Posted 1 year ago on April 23, 2012, 8:08 p.m. EST by Misaki
This content is user submitted and not an official statement
This is a work in progress, based on my current understanding.
See for example, only 35% of the unemployed voted in 2010 compared to 46% of working Americans.
Some people think that it's their fault for being poor because they don't have a college degree. So they either continue to suffer or try to get some degree and end up either in debt, with a job, or no debt but still unemployed. This is partly because everyone 'agrees' that the US needs MORE EDUCATION to win at the GDP game.
- counterargument: compare Korea, the US, and Germany in this chart on college education by age group, as well as other data about unemployment and not finding the right jobs for college graduates.
Other people have the crazy idea that "the economy is bad so everyone must work hard and suffer together".
- counterargument: corporate profits.
Other people think that "both parties are corrupt, so voting is useless".
- this is correct to some degree because neither party has a solution the whole population can agree with.
Other people think that more government spending just leads to welfare, abuse of the system, waste of taxpayer dollars, and so on.
- this is correct, see food stamps abuse/fraud and continued support of capitalism despite Wall Street profits.
Other people think that if the economy is strong (as measured by GDP and/or corporate profits), this will somehow translate into jobs. People who think this often already have a job so they aren't affected by the lack of logic and just listen to whatever some authoritative-sounding expert tells them.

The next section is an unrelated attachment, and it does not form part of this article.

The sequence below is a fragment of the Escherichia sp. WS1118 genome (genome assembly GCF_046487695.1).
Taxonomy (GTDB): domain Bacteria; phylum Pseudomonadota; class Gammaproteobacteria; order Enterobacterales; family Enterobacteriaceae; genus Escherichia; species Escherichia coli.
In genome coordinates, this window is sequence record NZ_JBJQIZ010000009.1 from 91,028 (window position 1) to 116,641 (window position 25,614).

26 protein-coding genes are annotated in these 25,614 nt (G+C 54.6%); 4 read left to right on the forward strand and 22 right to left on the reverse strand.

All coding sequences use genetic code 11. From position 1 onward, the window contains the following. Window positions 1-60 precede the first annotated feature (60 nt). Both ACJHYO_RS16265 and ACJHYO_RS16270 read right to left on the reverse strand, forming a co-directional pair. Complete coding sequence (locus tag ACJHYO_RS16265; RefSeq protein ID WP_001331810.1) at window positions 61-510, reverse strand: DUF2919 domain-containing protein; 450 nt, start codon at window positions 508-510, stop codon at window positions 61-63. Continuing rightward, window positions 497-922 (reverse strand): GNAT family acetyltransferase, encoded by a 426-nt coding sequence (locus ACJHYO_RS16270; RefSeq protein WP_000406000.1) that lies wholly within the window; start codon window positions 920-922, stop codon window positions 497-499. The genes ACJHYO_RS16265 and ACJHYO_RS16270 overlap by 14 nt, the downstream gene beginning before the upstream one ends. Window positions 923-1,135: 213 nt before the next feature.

- counterargument: the years of the great depression, the reality of high unemployment years after the financial crisis... really not sure how people can be so wrong but they are.
In summary: people will not get motivated if they aren't convinced that you have a solution that other people will agree with.
The biggest flaw in the assumptions people make is that we cannot encourage anyone to relax and enjoy themselves while there are people who are suffering due to joblessness or having a terrible, minimum-wage job. In other words people think we should fix economic problems, then reduce the working week.
The reality is that the correct order (when we have enough education and infrastructure/capital) is the opposite: we work less and economic distribution problems naturally fix themselves. But this requires addressing all the individual misunderstandings that people have which prevent them from voting or acting, which may include issues not listed above.